Genetic defects cause many different kinds of diseases, and researchers have looked for ways to correct those errors for many years. Several years ago, the CRISPR/Cas9 editor sparked a revolution in molecular biology; it was developed as an incredibly easy and efficient way to edit the genome of any species of interest, and scientists have been tweaking and improving it ever since. These genetic scissors have now been adapted further by scientists at Salk Institute. They took the technology beyond the genome and into an intermediary molecule called RNA. The cell makes DNA into RNA and then finally, makes proteins from that. Many diseases arise due to RNA problems, and this work aims to fix them.
The Salk researchers have also tested their technology by applying it to a patient. Incredibly, they have been able to repair RNA in a person with dementia, and now the patient’s protein levels have been restored to normal. The technique has been called CasRx and has been reported in Cell. This research will surely lead to even more innovation in gene therapy.
"Bioengineers are like nature's detectives, searching for clues in patterns of DNA to help solve the mysteries of genetic diseases," said senior author Patrick Hsu, a Helmsley-Salk Fellow. "CRISPR has revolutionized genome engineering, and we wanted to expand the toolbox from DNA to RNA."
CRISPR comes from a bacterial immune system that can dice up invading DNA. In this work, the scientists looked for other kinds of enzymes other than Cas, enzymes that could target RNA, to address errors in it (instead of DNA as in the CRISPR/Cas9 system). RNA has to be transcribed at the proper levels and spliced in the right way to create healthy proteins for cells, but errors in RNA splicing can lead to myriad diseases including cystic fibrosis and frontotemporal dementia (FTD). Targeting those erroneously spliced RNAs could be a boon to patients.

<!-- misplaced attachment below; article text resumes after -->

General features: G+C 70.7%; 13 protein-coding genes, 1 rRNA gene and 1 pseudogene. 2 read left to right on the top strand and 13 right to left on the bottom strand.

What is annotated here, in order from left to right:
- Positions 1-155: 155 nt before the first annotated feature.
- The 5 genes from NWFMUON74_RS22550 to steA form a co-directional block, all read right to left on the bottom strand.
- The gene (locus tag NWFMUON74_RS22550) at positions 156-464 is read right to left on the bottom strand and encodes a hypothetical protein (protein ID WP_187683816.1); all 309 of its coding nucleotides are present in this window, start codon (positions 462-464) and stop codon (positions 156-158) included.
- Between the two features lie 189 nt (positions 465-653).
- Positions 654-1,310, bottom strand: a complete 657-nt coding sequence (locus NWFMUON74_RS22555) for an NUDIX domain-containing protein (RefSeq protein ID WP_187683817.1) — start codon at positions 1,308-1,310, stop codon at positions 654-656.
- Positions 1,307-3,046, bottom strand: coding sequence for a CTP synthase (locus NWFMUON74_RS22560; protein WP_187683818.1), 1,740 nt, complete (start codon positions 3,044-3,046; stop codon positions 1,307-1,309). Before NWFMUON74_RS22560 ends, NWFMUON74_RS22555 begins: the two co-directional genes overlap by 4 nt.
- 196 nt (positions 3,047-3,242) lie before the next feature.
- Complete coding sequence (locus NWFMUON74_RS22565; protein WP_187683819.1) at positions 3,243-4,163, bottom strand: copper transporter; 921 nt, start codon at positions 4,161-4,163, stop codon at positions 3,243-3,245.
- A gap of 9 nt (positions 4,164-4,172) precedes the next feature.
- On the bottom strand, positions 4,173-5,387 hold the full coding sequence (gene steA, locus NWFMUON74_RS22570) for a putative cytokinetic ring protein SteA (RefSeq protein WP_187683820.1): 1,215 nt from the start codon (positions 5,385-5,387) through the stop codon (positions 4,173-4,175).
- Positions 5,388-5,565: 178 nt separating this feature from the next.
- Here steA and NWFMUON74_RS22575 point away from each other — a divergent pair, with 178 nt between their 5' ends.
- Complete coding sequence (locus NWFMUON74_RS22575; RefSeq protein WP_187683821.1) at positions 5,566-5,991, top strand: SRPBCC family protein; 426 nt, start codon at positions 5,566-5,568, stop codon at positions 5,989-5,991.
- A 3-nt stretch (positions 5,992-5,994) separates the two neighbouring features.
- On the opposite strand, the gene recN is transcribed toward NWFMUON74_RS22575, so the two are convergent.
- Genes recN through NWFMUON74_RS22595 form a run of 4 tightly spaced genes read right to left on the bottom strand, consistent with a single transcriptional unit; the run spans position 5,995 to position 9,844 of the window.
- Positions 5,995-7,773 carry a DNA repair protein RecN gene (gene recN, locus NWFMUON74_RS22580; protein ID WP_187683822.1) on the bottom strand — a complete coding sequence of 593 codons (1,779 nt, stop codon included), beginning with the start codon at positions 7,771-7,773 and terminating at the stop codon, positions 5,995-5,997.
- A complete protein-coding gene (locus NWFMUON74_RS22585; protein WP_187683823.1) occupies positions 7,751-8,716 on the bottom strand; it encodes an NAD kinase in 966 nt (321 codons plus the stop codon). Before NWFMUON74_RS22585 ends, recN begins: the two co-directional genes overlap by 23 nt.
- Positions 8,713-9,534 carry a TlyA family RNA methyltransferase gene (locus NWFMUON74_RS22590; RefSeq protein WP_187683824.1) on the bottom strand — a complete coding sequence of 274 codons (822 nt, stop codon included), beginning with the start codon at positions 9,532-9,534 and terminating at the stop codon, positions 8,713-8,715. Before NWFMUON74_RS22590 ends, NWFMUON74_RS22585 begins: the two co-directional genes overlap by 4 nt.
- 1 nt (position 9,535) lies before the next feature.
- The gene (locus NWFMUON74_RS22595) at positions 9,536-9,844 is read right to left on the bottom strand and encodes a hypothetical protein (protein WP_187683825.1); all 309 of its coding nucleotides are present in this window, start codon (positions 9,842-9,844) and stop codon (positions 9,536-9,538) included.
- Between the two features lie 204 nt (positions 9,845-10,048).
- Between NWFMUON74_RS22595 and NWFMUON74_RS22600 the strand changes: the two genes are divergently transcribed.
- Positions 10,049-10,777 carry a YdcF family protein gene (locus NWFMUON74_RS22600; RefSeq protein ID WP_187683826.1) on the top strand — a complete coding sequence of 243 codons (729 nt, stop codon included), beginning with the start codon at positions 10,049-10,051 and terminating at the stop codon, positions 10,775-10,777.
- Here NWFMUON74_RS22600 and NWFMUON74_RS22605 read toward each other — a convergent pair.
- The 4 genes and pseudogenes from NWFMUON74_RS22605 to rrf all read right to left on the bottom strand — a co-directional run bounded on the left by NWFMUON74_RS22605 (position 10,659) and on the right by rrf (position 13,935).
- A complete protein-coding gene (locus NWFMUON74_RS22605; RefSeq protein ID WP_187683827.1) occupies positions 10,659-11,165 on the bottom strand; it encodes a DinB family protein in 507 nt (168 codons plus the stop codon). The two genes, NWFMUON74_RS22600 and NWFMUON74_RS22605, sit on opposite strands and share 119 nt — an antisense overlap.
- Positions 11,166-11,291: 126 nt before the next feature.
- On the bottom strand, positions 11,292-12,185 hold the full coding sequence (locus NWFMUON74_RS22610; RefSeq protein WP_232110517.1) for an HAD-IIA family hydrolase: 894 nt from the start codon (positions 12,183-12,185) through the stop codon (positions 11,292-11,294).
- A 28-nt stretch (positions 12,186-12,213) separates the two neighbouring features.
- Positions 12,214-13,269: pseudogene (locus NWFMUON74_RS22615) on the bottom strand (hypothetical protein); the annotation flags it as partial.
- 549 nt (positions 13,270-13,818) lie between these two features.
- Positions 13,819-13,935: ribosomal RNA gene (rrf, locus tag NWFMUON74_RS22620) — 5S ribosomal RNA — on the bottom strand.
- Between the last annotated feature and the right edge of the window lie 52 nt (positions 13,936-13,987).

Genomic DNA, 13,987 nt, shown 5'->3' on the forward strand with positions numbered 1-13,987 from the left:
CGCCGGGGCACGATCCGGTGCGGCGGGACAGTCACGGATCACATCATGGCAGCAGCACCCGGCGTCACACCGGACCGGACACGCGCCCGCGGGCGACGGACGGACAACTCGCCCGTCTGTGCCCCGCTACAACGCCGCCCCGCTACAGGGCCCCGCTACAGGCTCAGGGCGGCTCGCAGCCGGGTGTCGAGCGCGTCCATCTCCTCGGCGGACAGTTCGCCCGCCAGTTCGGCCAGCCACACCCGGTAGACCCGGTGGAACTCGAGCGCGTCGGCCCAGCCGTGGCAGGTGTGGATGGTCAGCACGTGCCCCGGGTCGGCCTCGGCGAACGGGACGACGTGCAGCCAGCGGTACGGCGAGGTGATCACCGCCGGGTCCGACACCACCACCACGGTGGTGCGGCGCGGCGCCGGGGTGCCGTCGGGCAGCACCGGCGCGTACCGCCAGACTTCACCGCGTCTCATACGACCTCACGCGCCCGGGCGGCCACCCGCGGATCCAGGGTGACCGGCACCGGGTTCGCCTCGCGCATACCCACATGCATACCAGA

"We began the project with the hypothesis that different CRISPR systems may have been specialized throughout an evolutionary arms race between bacteria and their viruses, potentially giving them the ability to target viral RNA," explained the first author of the work, Salk Research Associate Silvana Konermann, an HHMI Hannah Gray Fellow.
Using a computational program they created to interrogate bacterial DNA, the investigators scoured databases for CRISPR signatures. They are characterized by repeating patterns of genetic sequences. Their work revealed a family of CRISPR enzymes that can target RNA; they called it Cas13d.
Just like enzymes from the Cas9 family, Cas13d enzymes that come from different kinds of bacteria have different activity levels. The team looked for the ones that would be ideal for use in human cells and found that an enzyme from a gut bacterium, Ruminococcus flavefaciens XPD3002, would be best.
"Once we engineered CasRx to work well in human cells, we really wanted to put it through its paces," noted Konermann.
The researchers used their new enzyme to fix a problem in disease. The ratio of a protein called tau is imbalanced in neurons in the neurodegenerative disorder FTD. An RNA sequence that codes for tau was targeted, because it appears at excessive levels in the disorder. CasRx was packaged with a virus, and stem cells from an FTD patient were exposed to that. Those cells grew into neurons, and a balance was restored in the patient; CasRx was 80 percent effective at recalibrating the tau protein levels.
Because CasRx is small, it may be easy to deliver to a patient. It also did not exhibit off-target effects, an amazing feat considering how effective it was. The Salk team wants to continue to explore how this system can be used.
"Nature is full of so many secrets," added Hsu. "It's really a rich, untapped resource for inventing new technologies."